Saturday, January 12, 2013


Black Liberated Arts Center (BLAC), Inc. kicked off the New Year on January 2nd with professional development training for classroom teachers in the Midwest City-Del City Schools District., continuing through January 25th in the Oklahoma City Public Schools.

  The day long training January 2nd was facilitated by Stuart Stotts, John F. Kennedy Center trainer who trained music teachers in the district to use music to teach science and reading comprehension during the morning session which was followed by afternoon  training for Pleasant Hill Elementary Teachers on the definition of Arts Integration.

On January 3rd and 4th, teachers had an opportunity to observe Mr. Stotts working with students from Pre-K through 5th grade using music and storytelling to strengthen student learning in comprehension and science.  Stotts’ presentation demonstrated student engagement, class room management and discipline principles at work.

Anita Arnold, Executive Director of BLAC, Inc. said the organization’s Arts Education workshops for teachers will focus on more effective ways to teach America’s targeted areas of Science, Technology, Engineering and Math, also known as STEM.  “By using the Kennedy Center’s approach to teaching using the arts, our schools will reap the benefits of the new national STEAM concept in action.  Research has shown that by adding Arts as a foundational piece in the learning process, students are able to think more critically and problem-solve more easily,” Arnold stated.  “We know that we are on track and are better preparing students for global competition for the workplace that demands innovation and creativity,” she stated.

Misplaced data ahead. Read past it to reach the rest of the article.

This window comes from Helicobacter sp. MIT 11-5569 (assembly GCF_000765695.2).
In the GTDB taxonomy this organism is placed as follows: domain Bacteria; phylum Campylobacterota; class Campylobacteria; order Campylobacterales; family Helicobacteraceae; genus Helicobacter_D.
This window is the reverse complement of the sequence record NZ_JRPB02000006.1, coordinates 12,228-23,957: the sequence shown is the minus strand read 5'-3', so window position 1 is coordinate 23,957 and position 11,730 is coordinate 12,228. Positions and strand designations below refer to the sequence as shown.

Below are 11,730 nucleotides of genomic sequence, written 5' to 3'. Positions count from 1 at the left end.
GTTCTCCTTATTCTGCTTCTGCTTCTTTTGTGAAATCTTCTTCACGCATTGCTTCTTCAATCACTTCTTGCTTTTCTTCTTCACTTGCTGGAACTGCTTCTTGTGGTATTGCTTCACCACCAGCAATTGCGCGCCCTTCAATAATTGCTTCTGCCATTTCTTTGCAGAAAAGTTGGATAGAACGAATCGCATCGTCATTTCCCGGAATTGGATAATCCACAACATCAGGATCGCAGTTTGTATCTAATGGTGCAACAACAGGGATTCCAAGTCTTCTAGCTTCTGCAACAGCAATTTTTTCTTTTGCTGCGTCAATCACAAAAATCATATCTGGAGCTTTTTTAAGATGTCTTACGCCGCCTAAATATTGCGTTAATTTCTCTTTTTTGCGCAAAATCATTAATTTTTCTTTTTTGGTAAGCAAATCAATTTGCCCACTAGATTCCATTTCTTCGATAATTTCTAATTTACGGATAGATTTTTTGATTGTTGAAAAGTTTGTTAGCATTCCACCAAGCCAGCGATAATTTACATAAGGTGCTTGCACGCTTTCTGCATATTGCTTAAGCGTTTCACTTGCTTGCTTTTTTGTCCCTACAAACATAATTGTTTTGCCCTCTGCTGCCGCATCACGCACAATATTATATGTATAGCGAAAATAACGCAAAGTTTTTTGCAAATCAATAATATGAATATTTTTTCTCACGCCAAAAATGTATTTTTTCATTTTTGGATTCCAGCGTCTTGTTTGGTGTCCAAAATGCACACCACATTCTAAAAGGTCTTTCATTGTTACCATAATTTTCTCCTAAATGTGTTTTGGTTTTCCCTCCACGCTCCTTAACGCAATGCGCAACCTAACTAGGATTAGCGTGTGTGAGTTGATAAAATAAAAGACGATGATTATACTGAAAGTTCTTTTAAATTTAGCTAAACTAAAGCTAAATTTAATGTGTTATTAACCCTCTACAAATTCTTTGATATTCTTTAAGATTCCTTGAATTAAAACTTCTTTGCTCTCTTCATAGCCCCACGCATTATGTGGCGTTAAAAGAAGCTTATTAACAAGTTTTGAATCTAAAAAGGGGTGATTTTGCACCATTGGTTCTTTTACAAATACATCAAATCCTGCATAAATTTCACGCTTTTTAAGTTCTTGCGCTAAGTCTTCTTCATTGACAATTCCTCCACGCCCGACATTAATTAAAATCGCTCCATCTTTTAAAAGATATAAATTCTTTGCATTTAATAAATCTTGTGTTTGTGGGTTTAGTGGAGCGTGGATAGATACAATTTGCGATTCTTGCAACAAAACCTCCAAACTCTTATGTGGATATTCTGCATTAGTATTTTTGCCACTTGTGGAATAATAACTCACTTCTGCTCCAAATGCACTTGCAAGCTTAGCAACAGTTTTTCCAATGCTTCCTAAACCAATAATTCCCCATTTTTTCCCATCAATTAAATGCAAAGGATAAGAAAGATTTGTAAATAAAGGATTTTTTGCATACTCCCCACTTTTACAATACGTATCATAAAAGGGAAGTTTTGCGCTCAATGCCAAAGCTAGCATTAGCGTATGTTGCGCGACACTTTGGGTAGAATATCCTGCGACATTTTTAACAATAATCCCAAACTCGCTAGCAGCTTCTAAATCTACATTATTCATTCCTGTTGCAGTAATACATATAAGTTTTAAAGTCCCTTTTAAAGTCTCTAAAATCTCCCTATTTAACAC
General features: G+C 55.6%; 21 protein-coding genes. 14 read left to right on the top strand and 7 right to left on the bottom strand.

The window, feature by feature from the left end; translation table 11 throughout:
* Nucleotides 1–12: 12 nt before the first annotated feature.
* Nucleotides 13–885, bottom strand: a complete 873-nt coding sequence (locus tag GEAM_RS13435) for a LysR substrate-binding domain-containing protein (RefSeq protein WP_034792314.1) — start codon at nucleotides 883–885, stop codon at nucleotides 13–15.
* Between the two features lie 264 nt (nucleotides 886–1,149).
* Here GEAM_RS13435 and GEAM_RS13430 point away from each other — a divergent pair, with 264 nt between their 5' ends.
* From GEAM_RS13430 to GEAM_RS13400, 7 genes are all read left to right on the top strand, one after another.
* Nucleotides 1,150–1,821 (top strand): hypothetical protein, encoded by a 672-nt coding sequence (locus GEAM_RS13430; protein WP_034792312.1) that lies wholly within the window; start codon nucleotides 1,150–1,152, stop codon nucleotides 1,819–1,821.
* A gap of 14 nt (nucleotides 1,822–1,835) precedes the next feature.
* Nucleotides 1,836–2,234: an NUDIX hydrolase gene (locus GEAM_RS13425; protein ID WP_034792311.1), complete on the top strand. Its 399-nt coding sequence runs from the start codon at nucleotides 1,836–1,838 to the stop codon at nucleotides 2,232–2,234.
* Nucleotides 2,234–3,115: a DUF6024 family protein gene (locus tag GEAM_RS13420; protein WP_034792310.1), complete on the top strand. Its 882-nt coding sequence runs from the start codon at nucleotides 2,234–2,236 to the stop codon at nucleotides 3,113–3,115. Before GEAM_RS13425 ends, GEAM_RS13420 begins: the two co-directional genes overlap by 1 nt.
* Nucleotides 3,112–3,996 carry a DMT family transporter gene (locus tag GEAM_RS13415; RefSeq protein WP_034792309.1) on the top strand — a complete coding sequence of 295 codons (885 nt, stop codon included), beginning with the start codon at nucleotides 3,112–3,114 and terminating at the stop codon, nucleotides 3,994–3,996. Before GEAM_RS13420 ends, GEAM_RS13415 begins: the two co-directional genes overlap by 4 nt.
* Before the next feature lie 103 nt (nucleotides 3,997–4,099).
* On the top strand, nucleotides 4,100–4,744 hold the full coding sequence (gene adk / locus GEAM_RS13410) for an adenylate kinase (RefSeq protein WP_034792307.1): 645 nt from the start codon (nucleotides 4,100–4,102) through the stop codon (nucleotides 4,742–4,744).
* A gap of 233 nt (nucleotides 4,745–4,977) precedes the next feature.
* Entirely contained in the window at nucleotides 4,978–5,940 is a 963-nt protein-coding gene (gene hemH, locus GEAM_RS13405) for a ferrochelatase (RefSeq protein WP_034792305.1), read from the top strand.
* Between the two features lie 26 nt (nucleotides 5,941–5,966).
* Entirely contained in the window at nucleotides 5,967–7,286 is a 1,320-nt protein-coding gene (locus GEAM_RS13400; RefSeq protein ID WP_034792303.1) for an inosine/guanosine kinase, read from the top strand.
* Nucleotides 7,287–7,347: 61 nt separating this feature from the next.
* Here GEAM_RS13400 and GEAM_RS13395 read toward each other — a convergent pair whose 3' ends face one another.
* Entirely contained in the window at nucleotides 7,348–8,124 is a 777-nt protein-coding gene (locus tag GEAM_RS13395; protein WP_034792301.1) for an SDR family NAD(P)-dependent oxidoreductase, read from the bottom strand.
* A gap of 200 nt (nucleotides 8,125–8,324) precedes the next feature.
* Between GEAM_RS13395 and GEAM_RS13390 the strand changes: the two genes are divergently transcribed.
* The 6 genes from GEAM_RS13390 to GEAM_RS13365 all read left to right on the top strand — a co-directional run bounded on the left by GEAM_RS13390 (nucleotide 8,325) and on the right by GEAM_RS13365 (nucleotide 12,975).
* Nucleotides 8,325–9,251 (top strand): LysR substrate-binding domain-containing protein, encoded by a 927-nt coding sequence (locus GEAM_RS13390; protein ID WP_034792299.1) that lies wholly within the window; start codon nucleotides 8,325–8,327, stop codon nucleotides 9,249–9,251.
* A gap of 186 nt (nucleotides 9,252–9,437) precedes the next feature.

Training will continue on January 24th and 25th at Wilson Elementary Schools in the Oklahoma City Public Schools District with Kennedy Center Trainer, Marcia Daft, who specializes in using Music to teach Math.  Other schools receiving training include Dove Elementary School, Martin Luther King Elementary School and Douglass High School.  The year long program is funded in part by the Oklahoma Arts Council, Kirkpatrick Foundation, Oklahoma City Public Schools and Southwest Urban Foundation

From the press release

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